Report Questions Bush Plan for Hydrogen-Fueled Cars
February 6, 2004
By MATTHEW L. WALD
WASHINGTON, Feb. 5 - President Bush's plan for cars running
on clean, efficient hydrogen fuel cells is decades away
from commercial reality, according to a report by the
National Academy of Sciences.
Promoting the technology in his State of the Union address
a year ago, Mr. Bush said a hydrogen car might be available
as the first vehicle for a child born in 2003. On Monday,
the Energy Department included $318 million for both fuel
cells and hydrogen production in its 2005 budget. "Hydrogen
is the next frontier; a hydrogen economy is where the world
is headed," said Spencer Abraham, the secretary of energy.
The Bush administration anticipates mass production of
hydrogen cars by 2020. But the academy study, released
Wednesday, said some of the Energy Department's goals were
Fuel cells produce electricity by putting hydrogen through
a chemical process, rather than burning, and their exhaust
consists solely of water and heat. Some scientists think
they have great promise, not only because they are clean,
but also because the hydrogen can be produced from solar or
wind power, thus reducing oil imports and the emission of
gases that cause global warming.
But the least-expensive methods of hydrogen production use
fuels like coal or natural gas, and those create pollution,
experts say. Hydrogen is also difficult to ship and store.
In addition, power from fuel cells is far more costly than
the same amount of power from a gasoline engine.
"Real revolutions have to occur before this is going to
become a large-scale reality," said one of the report's
authors, Dr. Antonia V. Herzog, a staff scientist at the
Natural Resources Defense Council. "It very possibly could
happen, but it's not a sure thing."
The report said battery-powered cars or hybrid cars, which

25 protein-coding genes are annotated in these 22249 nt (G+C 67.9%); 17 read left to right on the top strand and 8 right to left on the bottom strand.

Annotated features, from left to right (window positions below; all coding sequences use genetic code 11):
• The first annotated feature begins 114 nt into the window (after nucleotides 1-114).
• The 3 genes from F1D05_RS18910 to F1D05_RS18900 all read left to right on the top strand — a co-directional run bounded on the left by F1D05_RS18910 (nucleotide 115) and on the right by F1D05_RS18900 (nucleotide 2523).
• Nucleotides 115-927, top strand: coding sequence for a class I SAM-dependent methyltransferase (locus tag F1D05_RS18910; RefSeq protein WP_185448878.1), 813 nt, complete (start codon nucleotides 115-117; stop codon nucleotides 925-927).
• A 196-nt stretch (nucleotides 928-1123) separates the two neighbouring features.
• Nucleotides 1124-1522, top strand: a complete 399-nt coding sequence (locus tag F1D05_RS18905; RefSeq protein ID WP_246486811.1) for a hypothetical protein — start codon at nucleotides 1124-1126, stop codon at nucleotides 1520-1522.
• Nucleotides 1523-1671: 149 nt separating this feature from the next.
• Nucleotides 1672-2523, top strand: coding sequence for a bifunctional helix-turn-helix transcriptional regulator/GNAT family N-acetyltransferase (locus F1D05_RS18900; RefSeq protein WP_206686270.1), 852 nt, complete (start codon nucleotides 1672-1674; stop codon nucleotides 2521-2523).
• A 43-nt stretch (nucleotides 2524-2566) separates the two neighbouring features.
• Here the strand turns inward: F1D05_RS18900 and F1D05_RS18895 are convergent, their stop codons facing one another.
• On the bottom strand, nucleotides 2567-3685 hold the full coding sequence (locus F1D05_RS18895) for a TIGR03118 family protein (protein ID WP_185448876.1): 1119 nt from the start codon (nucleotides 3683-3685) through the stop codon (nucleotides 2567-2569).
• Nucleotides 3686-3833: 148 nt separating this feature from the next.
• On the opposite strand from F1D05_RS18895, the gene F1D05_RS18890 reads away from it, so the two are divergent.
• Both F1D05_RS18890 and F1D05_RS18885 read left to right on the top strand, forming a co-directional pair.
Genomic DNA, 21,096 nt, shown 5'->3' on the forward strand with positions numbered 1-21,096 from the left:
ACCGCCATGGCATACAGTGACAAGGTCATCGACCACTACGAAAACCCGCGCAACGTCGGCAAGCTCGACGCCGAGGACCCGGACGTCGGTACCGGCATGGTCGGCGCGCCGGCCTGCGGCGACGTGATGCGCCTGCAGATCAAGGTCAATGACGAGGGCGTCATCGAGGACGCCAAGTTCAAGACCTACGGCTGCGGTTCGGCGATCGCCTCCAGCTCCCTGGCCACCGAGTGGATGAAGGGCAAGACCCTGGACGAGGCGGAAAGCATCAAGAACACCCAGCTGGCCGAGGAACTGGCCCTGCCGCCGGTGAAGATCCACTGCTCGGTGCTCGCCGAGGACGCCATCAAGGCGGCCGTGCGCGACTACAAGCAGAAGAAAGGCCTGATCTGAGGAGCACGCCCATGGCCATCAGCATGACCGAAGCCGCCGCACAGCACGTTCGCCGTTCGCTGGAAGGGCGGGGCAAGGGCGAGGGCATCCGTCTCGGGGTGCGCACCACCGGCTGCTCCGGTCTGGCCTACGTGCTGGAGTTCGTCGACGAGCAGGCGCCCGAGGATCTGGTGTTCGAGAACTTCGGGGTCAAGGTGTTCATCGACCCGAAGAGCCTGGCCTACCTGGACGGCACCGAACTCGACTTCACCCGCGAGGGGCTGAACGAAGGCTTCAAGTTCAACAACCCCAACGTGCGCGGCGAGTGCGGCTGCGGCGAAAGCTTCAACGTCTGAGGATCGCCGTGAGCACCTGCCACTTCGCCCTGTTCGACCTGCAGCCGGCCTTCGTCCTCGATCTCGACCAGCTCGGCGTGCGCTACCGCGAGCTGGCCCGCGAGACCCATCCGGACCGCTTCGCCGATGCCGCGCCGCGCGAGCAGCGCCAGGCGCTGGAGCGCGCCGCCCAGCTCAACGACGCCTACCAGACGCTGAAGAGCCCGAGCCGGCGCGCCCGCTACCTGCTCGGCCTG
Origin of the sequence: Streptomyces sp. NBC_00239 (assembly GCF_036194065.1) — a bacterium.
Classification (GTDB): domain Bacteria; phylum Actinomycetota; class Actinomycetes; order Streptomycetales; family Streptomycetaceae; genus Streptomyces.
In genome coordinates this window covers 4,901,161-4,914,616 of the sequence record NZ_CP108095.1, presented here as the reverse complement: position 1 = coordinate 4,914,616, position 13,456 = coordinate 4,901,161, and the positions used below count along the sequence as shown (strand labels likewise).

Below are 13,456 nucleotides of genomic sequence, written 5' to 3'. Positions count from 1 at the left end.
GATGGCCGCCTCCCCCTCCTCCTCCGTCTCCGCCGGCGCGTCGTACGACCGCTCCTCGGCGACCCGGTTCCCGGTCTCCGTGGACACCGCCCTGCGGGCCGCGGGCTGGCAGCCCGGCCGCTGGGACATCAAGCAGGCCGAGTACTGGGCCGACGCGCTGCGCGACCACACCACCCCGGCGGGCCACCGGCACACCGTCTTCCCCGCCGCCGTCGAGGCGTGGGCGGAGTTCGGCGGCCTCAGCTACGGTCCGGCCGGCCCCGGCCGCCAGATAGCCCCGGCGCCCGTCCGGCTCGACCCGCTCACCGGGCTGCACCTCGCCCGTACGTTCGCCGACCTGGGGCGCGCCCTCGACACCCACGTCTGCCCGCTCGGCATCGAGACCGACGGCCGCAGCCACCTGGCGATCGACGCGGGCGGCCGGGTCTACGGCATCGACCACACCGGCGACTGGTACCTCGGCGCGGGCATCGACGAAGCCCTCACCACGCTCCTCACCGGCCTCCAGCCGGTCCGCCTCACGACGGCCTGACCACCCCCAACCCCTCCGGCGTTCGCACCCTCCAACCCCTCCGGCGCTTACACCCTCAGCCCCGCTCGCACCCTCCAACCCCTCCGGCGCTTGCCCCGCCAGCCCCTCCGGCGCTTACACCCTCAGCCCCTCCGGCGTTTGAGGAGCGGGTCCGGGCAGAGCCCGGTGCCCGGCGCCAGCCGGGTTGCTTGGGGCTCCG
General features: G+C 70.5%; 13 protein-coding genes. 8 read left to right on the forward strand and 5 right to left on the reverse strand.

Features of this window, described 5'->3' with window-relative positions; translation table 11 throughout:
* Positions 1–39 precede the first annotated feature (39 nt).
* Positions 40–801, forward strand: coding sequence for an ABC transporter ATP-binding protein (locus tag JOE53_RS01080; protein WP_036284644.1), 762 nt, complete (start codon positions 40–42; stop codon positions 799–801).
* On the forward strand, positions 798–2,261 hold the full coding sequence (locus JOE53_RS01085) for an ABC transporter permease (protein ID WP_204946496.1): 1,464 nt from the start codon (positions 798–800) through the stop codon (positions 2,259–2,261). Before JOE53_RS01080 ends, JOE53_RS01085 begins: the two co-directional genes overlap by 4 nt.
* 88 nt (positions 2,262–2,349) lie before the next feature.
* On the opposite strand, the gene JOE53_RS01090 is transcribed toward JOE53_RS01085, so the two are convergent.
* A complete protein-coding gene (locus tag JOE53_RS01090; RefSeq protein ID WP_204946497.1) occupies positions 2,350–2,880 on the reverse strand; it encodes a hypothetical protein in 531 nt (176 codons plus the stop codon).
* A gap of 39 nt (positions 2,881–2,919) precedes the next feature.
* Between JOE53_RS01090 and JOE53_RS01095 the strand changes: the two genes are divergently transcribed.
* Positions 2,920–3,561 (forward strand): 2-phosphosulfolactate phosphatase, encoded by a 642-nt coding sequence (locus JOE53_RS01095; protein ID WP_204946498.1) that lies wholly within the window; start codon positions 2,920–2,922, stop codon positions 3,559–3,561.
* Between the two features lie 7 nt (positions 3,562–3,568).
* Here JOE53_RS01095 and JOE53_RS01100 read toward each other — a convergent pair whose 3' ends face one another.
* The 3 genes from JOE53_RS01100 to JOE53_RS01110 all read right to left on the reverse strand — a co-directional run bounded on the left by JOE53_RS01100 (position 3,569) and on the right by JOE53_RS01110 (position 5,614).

use gasoline and electric motors, could turn out to be
better choices. And over the next 25 years, the effects of
hydrogen cars on oil imports and global-warming gas
emissions "are likely to be minor," the report said.
A second pessimistic assessment came from Joseph J. Romm,
the chief Energy Department official in charge of
conservation and alternative energy in the Clinton
administration. His book "The Hype About Hydrogen" will be
published this spring.
"Fuel-cell cars will not be environmentally desirable for
decades, because there are better uses for the fuels you
can make the hydrogen out of," Mr. Romm said in a telephone
Most hydrogen produced today is made from natural gas, he
said, and using that gas to make electricity, and thus
replace coal-based electric plants, would do more for the
environment than using the gas to make hydrogen to replace
gasoline. He said society would get more energy from a
cubic foot of natural gas burned in a modern gas-powered
electric plant than if it was converted to hydrogen.
Mr. Romm also said there is currently no way to deliver the
hydrogen to vehicles. "People who want to build `hydrogen
highways' and drive a hydrogen car in 10 or 15 years on a
mass scale, are just kidding themselves," he said.
The Bush administration has shifted emphasis from a
Clinton-era program to develop hybrid cars into a far more
ambitious, long-term project to commercialize fuel cells.
Mr. Abraham, the energy secretary, said he had recently
been host of a meeting of energy ministers from around the
world, and they agreed that fuel cells offered promise for
reducing pollution and dependence on imported energy. "I
see it as not only a wise investment for America," Mr.
Abraham said, "but really where the world is heading."